Broker Check

The Uselessness of Prognostication . . .

March 01, 2024

I have regurgitated throughout my client writings how useless prognostication is for investors.  Yet, it often comes up in conversations, where clients will invariably ask me to comment on a talking head predicting a market crash.

Sometimes, hearing from someone different regarding various subjects can be helpful, and prognostication is no different.  I recently came across a quote from the book The Zurich Axioms (which I have not read yet) by Max Gunther, which gives a unique perspective on the uselessness of prognostication: 

The fact is, nobody has the faintest idea of what is going to happen next year, next week, or even tomorrow.... It is of the utmost importance that you never take economists, market advisers, or other financial oracles seriously.

Of course, they are right sometimes, and that is what makes them dangerous. Each of them, after being in the prophecy business for a few years, can point proudly to a few guesses that turned out right. “Amazing!” everybody says. What never appears in the prophet’s publicity is a reminder of all the times when he or she was wrong.

“It’s easy to be a prophet,” the noted economist Dr. Theodore Levitt once told Business Week. “You Make twenty-five predictions and the ones that come true are the ones you talk about.” Not many seers are that frank, but all would privately agree with Dr. Levitt’s formula for success. Economists, market advisers, political oracles, and clairvoyants all know the basic rule by heart: If you can’t forecast right, forecast often….

Not all oracles have been able to organize the annual forecast-revising dance of the economists, but all are followers of the basic rule. They all forecast often and hope nobody scrutinizes the results too carefully….

It is easy to get dazzled by a successful prophet, for there is a hypnotic allure in the supposed ability to look into the future. This is especially true in the world of money. A seer who enjoys a few years of frequently right guesses will attract an enormous following….

One of the traps money-world prophets fall into is that they forget they are dealing with human behavior. They talk as though things like the inflation rate or the ups and downs of the Dow are physical events of some kind. Looking at such a phenomenon as a physical event, an oracle can understandably succumb to the illusion that it will be amendable to forecasting. The fact is, of course, that all money phenomena are manifestations of human behavior….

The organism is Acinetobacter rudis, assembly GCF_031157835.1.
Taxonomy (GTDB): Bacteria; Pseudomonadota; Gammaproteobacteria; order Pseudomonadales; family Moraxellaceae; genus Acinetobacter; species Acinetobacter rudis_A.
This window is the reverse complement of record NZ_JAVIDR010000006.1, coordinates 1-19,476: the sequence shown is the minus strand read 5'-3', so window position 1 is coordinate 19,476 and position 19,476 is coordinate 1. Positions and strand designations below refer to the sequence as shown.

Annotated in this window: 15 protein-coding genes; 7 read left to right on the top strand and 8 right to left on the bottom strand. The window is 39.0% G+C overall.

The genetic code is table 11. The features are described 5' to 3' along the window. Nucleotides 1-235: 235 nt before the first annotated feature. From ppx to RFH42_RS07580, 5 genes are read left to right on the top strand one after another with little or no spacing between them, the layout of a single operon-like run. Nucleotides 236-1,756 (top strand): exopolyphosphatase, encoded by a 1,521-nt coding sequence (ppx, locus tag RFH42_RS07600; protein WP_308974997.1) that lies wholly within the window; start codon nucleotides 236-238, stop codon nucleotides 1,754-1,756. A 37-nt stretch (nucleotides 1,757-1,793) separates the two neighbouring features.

…An oracle can always cry “unforeseeable events” in explanation of a forecast that turns out wrong. But that is just the trouble. Every forecast has the possibility of unforeseeable events ahead of it. No forecast about human behavior can ever be compounded of 100 percent foreseeable events. Every prediction is chancy. None can ever be trusted…

…Disregard all prognostications. In the world of money, which is a world shaped by human behavior, nobody has the foggiest notion of what will happen in the future. Mark that word. Nobody….

…Money seems cool, rational, amendable to reasoned analysis and manipulation. If you want to get rich, it would seem that you need only find a sound rational approach. A Formula.

Everybody is looking for this Formula. Unfortunately, there isn’t one.

The truth is that the world of money is a world of patternless disorder, utter chaos. Patterns seem to appear in it from time to time, as do patterns in a cloudy sky or in the froth at the edge of the ocean. But they are ephemeral. They are not a sound basis on which to base one’s plans….

…It is surprising how many smart people allow themselves to be fooled by the Gambler’s Fallacy….Toss a coin enough times, and sooner or later you are going to have a long run of heads. But there is nothing orderly about this run. You cannot know in advance when it will start. And when it has started, you cannot know how long it will continue. And so it is with roulette, the horses, the art market, or any other game in which you put money at risk. If you play long enough, you will enjoy winning streaks—perhaps some memorable ones….But there is no orderly way in which you can cash in on these streaks. You can’t see them coming, and you can’t predict their duration. They are merely one more part of the chaos… 

I couldn’t have said it any better.  The utter uselessness of listening to prognostications, much less making investment policy from, remains undefeated. 

Stay the course, my friends.